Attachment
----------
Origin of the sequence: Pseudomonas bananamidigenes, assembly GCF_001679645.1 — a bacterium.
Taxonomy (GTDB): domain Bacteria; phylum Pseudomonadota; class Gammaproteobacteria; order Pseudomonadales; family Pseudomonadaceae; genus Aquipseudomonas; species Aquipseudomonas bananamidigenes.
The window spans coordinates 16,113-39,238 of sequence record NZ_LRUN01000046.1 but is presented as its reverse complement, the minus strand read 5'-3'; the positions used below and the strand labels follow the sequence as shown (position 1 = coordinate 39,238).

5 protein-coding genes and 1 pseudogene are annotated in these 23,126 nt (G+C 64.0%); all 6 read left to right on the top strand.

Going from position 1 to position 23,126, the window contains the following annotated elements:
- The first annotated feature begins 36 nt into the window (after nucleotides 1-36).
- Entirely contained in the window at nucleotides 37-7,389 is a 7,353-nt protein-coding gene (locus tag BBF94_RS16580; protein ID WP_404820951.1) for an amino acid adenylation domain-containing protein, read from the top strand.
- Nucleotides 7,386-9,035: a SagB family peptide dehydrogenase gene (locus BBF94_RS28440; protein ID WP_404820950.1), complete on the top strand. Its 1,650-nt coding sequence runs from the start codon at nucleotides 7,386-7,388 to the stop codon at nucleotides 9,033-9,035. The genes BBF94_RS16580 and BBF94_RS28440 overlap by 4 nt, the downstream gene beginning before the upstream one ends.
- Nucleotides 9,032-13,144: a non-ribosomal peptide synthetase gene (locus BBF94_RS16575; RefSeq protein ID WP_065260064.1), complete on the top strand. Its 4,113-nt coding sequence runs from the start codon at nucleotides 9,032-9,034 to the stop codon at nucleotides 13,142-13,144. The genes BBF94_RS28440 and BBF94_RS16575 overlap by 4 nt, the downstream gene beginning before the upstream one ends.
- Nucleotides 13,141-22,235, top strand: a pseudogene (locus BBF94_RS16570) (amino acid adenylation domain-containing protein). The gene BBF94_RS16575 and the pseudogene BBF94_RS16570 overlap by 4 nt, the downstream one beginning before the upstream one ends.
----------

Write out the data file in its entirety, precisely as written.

Origin of the sequence: Pseudomonas bananamidigenes, assembly GCF_001679645.1 — a bacterium.
Taxonomy (GTDB): domain Bacteria; phylum Pseudomonadota; class Gammaproteobacteria; order Pseudomonadales; family Pseudomonadaceae; genus Aquipseudomonas; species Aquipseudomonas bananamidigenes.
The window spans coordinates 16,113-39,238 of sequence record NZ_LRUN01000046.1 but is presented as its reverse complement, the minus strand read 5'-3'; the positions used below and the strand labels follow the sequence as shown (position 1 = coordinate 39,238).

5 protein-coding genes and 1 pseudogene are annotated in these 23,126 nt (G+C 64.0%); all 6 read left to right on the top strand.

Going from position 1 to position 23,126, the window contains the following annotated elements:
- The first annotated feature begins 36 nt into the window (after nucleotides 1-36).
- Entirely contained in the window at nucleotides 37-7,389 is a 7,353-nt protein-coding gene (locus tag BBF94_RS16580; protein ID WP_404820951.1) for an amino acid adenylation domain-containing protein, read from the top strand.
- Nucleotides 7,386-9,035: a SagB family peptide dehydrogenase gene (locus BBF94_RS28440; protein ID WP_404820950.1), complete on the top strand. Its 1,650-nt coding sequence runs from the start codon at nucleotides 7,386-7,388 to the stop codon at nucleotides 9,033-9,035. The genes BBF94_RS16580 and BBF94_RS28440 overlap by 4 nt, the downstream gene beginning before the upstream one ends.
- Nucleotides 9,032-13,144: a non-ribosomal peptide synthetase gene (locus BBF94_RS16575; RefSeq protein ID WP_065260064.1), complete on the top strand. Its 4,113-nt coding sequence runs from the start codon at nucleotides 9,032-9,034 to the stop codon at nucleotides 13,142-13,144. The genes BBF94_RS28440 and BBF94_RS16575 overlap by 4 nt, the downstream gene beginning before the upstream one ends.
- Nucleotides 13,141-22,235, top strand: a pseudogene (locus BBF94_RS16570) (amino acid adenylation domain-containing protein). The gene BBF94_RS16575 and the pseudogene BBF94_RS16570 overlap by 4 nt, the downstream one beginning before the upstream one ends.